We had various projects going on all year, but some projects targeted specific students so that they would excel and feel good about learning and contributing to a project. Kids have amazing talent, we as teachers are supposed to develop those talents and improve other areas, where possible. It is not difficult to find a talent in someone and nurture it so that they really excel. A word of caution in that set parameters in an activity may limit the creative genius of some students.

  12. Teaching Kindergarten has really opened my eyes to the incredible amount of creativity welled up in the little body of a 5 year old. I was amazed at the games created on the playground, the maps, lists, cards made in the writing center and the “drama” they acted out in the kitchen/play area. The buildings, forts and other creations in the building center were phenomenal as well. Each day was a gift with my Kindergarten because they taught me so much about not being afraid to share their ideas and to have passion and excitement for the things they found value and joy in. Plus, throughout all the creative times, they learned so much of the statewide objectives they were supposed to learn. Life is full of joy. As an educator, that is becoming my #1 goal. How can students experience joy in my classroom? Each year as I plan my goals and objectives for my students, I will remember this Kindergarten class of mine and the pure “joy” they exhibited while being at school each day. I want all my students to feel this way, whether they are in Kindergarten or 6th grade.

  13. What I love about teaching is that learning never ends; for the teacher and student. As educators, every year we are refining what worked, throwing away what didn’t work, stealing from our colleagues and my favorite-searching the recycling bin.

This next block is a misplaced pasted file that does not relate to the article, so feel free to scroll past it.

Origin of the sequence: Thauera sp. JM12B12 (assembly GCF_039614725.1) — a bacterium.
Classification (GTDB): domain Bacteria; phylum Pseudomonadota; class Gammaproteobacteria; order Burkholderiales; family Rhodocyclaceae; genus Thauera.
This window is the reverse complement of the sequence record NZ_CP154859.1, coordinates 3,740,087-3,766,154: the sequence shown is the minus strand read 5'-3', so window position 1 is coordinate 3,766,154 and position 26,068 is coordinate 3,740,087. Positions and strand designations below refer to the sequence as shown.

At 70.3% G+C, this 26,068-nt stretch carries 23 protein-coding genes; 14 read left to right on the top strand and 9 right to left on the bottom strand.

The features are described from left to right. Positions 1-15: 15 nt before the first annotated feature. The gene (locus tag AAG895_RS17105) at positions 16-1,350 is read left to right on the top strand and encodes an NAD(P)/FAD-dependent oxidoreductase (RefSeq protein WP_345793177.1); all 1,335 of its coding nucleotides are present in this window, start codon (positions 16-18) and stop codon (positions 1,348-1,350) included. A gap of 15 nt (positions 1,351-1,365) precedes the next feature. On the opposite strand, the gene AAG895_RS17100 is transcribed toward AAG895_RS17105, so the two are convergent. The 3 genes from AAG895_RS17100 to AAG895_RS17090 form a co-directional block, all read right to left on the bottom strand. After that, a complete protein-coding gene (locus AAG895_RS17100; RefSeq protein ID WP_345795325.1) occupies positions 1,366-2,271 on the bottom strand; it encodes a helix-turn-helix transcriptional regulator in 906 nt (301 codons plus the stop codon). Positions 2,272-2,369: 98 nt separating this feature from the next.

One of my biggest mistakes as a first (couple of first) years as a teacher is I would spend so much extra time making the “model” of the activity I wanted my students to work on. I would spend time at home cutting, coloring, pasting, etc the “example” to show my students. What a big mistake….my students ended up being frustrated because it didn’t look like mine; I would be frustrated because I didn’t think it looked like mine. And, the end product NO INDIVIDUALITY!! They all looked closely like mine, boring!

    What I found interesting about the AVAM’s education goals is that they serve as guidelines with no right and wrong. Be who you are, explore your passion and in “your own voice”, “empower” students to do what fits them.

    Now, I just give guidelines and the end product is fascinating. Students create their own project according to who they are, not who I want them to be.

  14. I have a personal mission every day as a teacher to try to slow myself down and really listen to what students are telling me. Often they are trying to tell me something other than “she took cuts” and I need to watch out that I don’t get so busy as to miss their message that may tell me their strengths and ideas. One good example is I was looking at a student’s drawing and thinking it was scribbles, but I asked what he drew. He actually had a very high level thinking illustration of an aspect of the lesson. I was quite impressed, and shudder to think how easily I could have missed it!

  15. As a young father I was obsessed with wishing to have well behaved children. My guidelines for behavior were narrow and consistently enforced. Much of this was done correctly in a positive, guiding manner, but sadly, some of my guidelines quickly squelched exploratory jounies into adventures in learning. My mother always told me that questioning and adventuring were critical steps in child learning development. I would allow my children more chances to explore and take in elements in the world that surrounds them if I had it to do over.